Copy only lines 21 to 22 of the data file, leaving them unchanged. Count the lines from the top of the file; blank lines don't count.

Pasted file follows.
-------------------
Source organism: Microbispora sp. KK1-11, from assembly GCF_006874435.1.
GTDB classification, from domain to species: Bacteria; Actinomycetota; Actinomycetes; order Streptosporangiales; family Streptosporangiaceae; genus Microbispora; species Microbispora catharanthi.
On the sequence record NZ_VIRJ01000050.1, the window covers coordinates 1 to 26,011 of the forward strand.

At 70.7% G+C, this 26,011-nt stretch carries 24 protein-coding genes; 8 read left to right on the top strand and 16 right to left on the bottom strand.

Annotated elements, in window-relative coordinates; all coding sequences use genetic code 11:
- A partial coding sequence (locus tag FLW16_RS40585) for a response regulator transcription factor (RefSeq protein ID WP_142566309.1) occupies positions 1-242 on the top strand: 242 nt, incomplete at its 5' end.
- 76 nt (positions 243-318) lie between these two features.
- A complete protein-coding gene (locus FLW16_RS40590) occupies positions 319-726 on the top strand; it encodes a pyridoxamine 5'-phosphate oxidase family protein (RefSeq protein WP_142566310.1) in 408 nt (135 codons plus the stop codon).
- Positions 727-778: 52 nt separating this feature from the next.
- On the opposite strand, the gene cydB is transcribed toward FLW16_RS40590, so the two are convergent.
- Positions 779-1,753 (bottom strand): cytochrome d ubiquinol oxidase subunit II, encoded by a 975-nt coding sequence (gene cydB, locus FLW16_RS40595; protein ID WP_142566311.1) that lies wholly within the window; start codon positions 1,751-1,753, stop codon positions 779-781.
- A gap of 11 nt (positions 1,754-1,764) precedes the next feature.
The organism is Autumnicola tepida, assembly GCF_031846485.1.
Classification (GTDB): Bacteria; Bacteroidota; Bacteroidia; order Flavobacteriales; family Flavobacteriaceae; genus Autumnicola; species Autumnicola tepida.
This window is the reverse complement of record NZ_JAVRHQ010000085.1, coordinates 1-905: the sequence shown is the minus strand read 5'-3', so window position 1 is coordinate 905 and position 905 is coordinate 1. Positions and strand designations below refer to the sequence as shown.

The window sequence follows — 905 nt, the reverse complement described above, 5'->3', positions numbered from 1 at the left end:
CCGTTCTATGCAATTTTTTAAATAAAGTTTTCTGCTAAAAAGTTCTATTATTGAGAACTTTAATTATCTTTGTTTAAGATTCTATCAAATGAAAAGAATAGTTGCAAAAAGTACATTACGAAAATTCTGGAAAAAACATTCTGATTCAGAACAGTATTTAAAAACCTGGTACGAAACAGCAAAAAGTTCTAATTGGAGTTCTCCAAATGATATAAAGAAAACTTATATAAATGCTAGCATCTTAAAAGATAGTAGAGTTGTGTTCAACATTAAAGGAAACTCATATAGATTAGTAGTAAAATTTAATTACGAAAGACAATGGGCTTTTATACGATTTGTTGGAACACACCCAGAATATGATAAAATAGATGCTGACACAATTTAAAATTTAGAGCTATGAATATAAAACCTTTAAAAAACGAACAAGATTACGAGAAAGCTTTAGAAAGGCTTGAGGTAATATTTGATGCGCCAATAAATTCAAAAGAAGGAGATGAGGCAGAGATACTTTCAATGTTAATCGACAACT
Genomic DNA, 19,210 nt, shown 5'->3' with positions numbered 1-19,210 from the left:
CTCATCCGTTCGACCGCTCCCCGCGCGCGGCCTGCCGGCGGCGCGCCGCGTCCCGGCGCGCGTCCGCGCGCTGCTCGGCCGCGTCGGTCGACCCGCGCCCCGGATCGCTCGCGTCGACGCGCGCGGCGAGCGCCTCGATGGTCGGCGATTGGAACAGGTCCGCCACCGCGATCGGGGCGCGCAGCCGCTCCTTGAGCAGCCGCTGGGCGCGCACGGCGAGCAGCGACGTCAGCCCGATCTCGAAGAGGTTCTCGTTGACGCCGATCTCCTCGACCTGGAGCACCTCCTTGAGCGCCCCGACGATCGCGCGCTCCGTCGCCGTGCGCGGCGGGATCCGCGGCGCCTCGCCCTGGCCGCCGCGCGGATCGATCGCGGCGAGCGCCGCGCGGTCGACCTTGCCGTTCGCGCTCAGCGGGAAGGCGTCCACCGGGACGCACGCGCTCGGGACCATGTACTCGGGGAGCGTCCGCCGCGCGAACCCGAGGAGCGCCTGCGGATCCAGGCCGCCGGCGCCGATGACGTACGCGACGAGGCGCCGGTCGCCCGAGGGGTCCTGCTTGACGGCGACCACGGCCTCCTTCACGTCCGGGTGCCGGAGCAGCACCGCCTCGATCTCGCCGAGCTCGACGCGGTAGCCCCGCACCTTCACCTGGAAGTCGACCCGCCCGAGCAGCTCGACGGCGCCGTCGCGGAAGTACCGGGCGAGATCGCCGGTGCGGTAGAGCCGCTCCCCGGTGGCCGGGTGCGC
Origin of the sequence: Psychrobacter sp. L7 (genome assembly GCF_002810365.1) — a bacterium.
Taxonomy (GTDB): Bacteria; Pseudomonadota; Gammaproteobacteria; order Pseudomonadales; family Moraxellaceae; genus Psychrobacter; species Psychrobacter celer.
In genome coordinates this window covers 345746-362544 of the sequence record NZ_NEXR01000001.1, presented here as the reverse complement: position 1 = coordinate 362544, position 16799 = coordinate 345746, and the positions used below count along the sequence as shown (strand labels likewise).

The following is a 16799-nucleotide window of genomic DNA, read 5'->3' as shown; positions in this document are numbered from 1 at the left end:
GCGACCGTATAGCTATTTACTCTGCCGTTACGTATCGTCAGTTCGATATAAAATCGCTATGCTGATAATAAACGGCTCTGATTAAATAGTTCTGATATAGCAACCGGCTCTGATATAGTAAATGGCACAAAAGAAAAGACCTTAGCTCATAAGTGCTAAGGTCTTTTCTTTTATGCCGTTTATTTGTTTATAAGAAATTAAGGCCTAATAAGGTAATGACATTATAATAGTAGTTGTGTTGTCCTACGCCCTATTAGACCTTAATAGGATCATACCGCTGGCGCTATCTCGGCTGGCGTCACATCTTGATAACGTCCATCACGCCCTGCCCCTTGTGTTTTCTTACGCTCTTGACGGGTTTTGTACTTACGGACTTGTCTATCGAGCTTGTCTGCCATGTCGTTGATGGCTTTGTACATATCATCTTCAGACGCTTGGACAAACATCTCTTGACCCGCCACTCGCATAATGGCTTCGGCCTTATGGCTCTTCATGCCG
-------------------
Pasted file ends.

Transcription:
Taxonomy (GTDB): Bacteria; Pseudomonadota; Gammaproteobacteria; order Pseudomonadales; family Moraxellaceae; genus Psychrobacter; species Psychrobacter celer.
In genome coordinates this window covers 345746-362544 of the sequence record NZ_NEXR01000001.1, presented here as the reverse complement: position 1 = coordinate 362544, position 16799 = coordinate 345746, and the positions used below count along the sequence as shown (strand labels likewise).